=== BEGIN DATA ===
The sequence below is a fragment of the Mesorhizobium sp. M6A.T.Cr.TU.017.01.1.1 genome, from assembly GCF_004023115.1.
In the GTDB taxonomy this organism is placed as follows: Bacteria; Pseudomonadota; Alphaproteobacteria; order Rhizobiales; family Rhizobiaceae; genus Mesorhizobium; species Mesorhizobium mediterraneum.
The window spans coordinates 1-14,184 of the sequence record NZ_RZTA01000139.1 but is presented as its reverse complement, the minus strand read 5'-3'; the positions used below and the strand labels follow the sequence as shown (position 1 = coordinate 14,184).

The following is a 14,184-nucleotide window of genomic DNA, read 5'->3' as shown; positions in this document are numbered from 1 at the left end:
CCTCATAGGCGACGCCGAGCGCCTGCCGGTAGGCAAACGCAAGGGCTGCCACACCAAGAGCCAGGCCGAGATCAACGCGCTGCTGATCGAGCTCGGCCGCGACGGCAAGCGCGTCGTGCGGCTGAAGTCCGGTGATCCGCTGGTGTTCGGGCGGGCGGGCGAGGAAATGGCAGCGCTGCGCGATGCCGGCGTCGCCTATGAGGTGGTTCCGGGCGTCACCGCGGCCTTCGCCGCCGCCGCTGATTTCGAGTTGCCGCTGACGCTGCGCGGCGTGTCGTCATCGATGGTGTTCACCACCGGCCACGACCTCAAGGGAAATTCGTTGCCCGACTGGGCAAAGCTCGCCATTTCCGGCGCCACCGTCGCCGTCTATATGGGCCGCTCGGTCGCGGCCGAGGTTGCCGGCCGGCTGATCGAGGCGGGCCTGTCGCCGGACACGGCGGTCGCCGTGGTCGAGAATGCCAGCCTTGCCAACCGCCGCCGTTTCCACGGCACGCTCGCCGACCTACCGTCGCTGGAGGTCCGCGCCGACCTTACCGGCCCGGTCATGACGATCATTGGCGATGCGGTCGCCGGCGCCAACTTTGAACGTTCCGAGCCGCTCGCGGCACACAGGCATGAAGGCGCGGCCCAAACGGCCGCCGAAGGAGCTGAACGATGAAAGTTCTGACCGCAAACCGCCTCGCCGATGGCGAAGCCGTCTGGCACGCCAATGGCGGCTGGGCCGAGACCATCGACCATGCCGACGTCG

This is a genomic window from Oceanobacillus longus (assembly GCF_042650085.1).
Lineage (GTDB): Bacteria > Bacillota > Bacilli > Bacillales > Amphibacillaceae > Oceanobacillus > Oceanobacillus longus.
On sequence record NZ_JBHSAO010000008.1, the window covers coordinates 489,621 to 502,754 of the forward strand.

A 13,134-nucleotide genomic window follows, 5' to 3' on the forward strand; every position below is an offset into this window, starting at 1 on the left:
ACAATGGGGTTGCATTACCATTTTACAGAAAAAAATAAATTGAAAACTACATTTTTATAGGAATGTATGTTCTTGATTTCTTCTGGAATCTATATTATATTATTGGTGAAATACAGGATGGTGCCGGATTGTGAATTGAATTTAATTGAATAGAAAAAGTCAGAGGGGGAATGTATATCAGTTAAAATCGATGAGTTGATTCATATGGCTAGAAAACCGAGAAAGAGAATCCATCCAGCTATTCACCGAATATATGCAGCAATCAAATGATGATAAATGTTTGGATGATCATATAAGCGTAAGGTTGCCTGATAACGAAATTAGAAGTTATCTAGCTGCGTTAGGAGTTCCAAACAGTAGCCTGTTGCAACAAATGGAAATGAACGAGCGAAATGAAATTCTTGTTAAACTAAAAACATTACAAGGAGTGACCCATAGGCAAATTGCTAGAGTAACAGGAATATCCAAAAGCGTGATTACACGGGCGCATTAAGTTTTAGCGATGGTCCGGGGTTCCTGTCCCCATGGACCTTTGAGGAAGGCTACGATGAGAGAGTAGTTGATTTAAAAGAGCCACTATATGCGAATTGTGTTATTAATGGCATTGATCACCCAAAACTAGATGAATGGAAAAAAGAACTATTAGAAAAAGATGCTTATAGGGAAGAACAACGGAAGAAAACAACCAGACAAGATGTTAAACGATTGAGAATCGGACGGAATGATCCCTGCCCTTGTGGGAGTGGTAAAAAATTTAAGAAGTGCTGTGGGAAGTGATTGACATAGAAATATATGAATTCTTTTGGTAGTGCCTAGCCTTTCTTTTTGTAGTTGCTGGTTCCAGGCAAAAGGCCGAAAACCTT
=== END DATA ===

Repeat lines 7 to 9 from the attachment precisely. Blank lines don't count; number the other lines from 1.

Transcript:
Lineage (GTDB): Bacteria > Bacillota > Bacilli > Bacillales > Amphibacillaceae > Oceanobacillus > Oceanobacillus longus.
On sequence record NZ_JBHSAO010000008.1, the window covers coordinates 489,621 to 502,754 of the forward strand.

A 13,134-nucleotide genomic window follows, 5' to 3' on the forward strand; every position below is an offset into this window, starting at 1 on the left: